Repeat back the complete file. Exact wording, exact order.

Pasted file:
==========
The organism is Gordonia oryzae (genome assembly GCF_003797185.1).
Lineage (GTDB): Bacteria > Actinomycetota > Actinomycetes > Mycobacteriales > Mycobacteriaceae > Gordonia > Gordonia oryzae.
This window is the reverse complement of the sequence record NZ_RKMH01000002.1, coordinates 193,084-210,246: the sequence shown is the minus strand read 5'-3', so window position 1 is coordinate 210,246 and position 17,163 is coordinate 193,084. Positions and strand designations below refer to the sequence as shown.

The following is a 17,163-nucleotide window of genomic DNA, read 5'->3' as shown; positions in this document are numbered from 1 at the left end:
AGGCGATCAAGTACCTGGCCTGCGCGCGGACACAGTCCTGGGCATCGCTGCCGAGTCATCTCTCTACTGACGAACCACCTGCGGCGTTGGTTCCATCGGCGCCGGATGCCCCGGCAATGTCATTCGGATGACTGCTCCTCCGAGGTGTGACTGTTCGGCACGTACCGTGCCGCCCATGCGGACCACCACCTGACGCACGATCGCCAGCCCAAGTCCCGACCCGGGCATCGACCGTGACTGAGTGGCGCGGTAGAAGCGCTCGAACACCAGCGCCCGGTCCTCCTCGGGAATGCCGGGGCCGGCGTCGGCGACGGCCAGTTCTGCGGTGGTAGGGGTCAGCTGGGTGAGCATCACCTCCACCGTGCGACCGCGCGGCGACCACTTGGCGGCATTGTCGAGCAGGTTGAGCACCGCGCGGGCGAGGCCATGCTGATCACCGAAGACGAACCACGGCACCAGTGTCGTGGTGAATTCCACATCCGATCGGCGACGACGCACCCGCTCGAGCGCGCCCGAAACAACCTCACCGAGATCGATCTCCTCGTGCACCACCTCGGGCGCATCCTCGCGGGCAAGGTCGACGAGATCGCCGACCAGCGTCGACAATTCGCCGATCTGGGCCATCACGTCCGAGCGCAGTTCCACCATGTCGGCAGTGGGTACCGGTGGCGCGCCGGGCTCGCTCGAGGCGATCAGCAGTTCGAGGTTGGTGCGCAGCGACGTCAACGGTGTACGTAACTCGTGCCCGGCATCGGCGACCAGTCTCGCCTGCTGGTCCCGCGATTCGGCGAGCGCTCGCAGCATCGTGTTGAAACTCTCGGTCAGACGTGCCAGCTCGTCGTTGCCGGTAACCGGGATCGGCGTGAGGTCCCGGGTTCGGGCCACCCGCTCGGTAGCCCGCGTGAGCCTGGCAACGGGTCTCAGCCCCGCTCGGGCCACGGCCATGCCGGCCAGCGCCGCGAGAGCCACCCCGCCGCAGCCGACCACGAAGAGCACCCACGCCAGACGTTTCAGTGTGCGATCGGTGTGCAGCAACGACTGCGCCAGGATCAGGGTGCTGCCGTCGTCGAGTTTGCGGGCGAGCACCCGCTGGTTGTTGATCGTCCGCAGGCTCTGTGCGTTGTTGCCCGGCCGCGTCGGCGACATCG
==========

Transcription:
The organism is Gordonia oryzae (genome assembly GCF_003797185.1).
Lineage (GTDB): Bacteria > Actinomycetota > Actinomycetes > Mycobacteriales > Mycobacteriaceae > Gordonia > Gordonia oryzae.
This window is the reverse complement of the sequence record NZ_RKMH01000002.1, coordinates 193,084-210,246: the sequence shown is the minus strand read 5'-3', so window position 1 is coordinate 210,246 and position 17,163 is coordinate 193,084. Positions and strand designations below refer to the sequence as shown.

The following is a 17,163-nucleotide window of genomic DNA, read 5'->3' as shown; positions in this document are numbered from 1 at the left end:
AGGCGATCAAGTACCTGGCCTGCGCGCGGACACAGTCCTGGGCATCGCTGCCGAGTCATCTCTCTACTGACGAACCACCTGCGGCGTTGGTTCCATCGGCGCCGGATGCCCCGGCAATGTCATTCGGATGACTGCTCCTCCGAGGTGTGACTGTTCGGCACGTACCGTGCCGCCCATGCGGACCACCACCTGACGCACGATCGCCAGCCCAAGTCCCGACCCGGGCATCGACCGTGACTGAGTGGCGCGGTAGAAGCGCTCGAACACCAGCGCCCGGTCCTCCTCGGGAATGCCGGGGCCGGCGTCGGCGACGGCCAGTTCTGCGGTGGTAGGGGTCAGCTGGGTGAGCATCACCTCCACCGTGCGACCGCGCGGCGACCACTTGGCGGCATTGTCGAGCAGGTTGAGCACCGCGCGGGCGAGGCCATGCTGATCACCGAAGACGAACCACGGCACCAGTGTCGTGGTGAATTCCACATCCGATCGGCGACGACGCACCCGCTCGAGCGCGCCCGAAACAACCTCACCGAGATCGATCTCCTCGTGCACCACCTCGGGCGCATCCTCGCGGGCAAGGTCGACGAGATCGCCGACCAGCGTCGACAATTCGCCGATCTGGGCCATCACGTCCGAGCGCAGTTCCACCATGTCGGCAGTGGGTACCGGTGGCGCGCCGGGCTCGCTCGAGGCGATCAGCAGTTCGAGGTTGGTGCGCAGCGACGTCAACGGTGTACGTAACTCGTGCCCGGCATCGGCGACCAGTCTCGCCTGCTGGTCCCGCGATTCGGCGAGCGCTCGCAGCATCGTGTTGAAACTCTCGGTCAGACGTGCCAGCTCGTCGTTGCCGGTAACCGGGATCGGCGTGAGGTCCCGGGTTCGGGCCACCCGCTCGGTAGCCCGCGTGAGCCTGGCAACGGGTCTCAGCCCCGCTCGGGCCACGGCCATGCCGGCCAGCGCCGCGAGAGCCACCCCGCCGCAGCCGACCACGAAGAGCACCCACGCCAGACGTTTCAGTGTGCGATCGGTGTGCAGCAACGACTGCGCCAGGATCAGGGTGCTGCCGTCGTCGAGTTTGCGGGCGAGCACCCGCTGGTTGTTGATCGTCCGCAGGCTCTGTGCGTTGTTGCCCGGCCGCGTCGGCGACATCG